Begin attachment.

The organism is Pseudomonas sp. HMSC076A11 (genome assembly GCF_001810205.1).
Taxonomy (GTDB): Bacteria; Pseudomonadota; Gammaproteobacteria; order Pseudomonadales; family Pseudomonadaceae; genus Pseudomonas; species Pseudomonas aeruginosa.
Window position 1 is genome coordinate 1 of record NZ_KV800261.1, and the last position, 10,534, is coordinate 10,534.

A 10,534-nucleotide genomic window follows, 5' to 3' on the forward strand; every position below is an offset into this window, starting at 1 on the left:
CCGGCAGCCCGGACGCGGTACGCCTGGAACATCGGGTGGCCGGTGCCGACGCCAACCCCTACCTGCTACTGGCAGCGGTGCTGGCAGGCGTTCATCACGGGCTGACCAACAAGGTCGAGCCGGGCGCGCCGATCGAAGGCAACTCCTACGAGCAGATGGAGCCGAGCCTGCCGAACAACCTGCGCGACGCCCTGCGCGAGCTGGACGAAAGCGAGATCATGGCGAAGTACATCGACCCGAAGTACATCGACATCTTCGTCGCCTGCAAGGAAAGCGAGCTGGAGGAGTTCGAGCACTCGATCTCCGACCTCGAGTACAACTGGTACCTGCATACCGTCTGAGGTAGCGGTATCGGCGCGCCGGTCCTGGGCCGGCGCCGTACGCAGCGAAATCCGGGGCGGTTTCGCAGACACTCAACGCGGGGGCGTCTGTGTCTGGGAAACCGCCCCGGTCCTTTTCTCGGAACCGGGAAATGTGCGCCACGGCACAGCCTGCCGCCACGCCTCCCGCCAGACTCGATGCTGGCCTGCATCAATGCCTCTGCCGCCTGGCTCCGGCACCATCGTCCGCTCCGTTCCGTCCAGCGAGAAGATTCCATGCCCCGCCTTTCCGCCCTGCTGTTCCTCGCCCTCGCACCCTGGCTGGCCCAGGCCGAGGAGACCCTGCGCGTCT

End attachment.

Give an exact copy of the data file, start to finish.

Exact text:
The organism is Pseudomonas sp. HMSC076A11 (genome assembly GCF_001810205.1).
Taxonomy (GTDB): Bacteria; Pseudomonadota; Gammaproteobacteria; order Pseudomonadales; family Pseudomonadaceae; genus Pseudomonas; species Pseudomonas aeruginosa.
Window position 1 is genome coordinate 1 of record NZ_KV800261.1, and the last position, 10,534, is coordinate 10,534.

A 10,534-nucleotide genomic window follows, 5' to 3' on the forward strand; every position below is an offset into this window, starting at 1 on the left:
CCGGCAGCCCGGACGCGGTACGCCTGGAACATCGGGTGGCCGGTGCCGACGCCAACCCCTACCTGCTACTGGCAGCGGTGCTGGCAGGCGTTCATCACGGGCTGACCAACAAGGTCGAGCCGGGCGCGCCGATCGAAGGCAACTCCTACGAGCAGATGGAGCCGAGCCTGCCGAACAACCTGCGCGACGCCCTGCGCGAGCTGGACGAAAGCGAGATCATGGCGAAGTACATCGACCCGAAGTACATCGACATCTTCGTCGCCTGCAAGGAAAGCGAGCTGGAGGAGTTCGAGCACTCGATCTCCGACCTCGAGTACAACTGGTACCTGCATACCGTCTGAGGTAGCGGTATCGGCGCGCCGGTCCTGGGCCGGCGCCGTACGCAGCGAAATCCGGGGCGGTTTCGCAGACACTCAACGCGGGGGCGTCTGTGTCTGGGAAACCGCCCCGGTCCTTTTCTCGGAACCGGGAAATGTGCGCCACGGCACAGCCTGCCGCCACGCCTCCCGCCAGACTCGATGCTGGCCTGCATCAATGCCTCTGCCGCCTGGCTCCGGCACCATCGTCCGCTCCGTTCCGTCCAGCGAGAAGATTCCATGCCCCGCCTTTCCGCCCTGCTGTTCCTCGCCCTCGCACCCTGGCTGGCCCAGGCCGAGGAGACCCTGCGCGTCT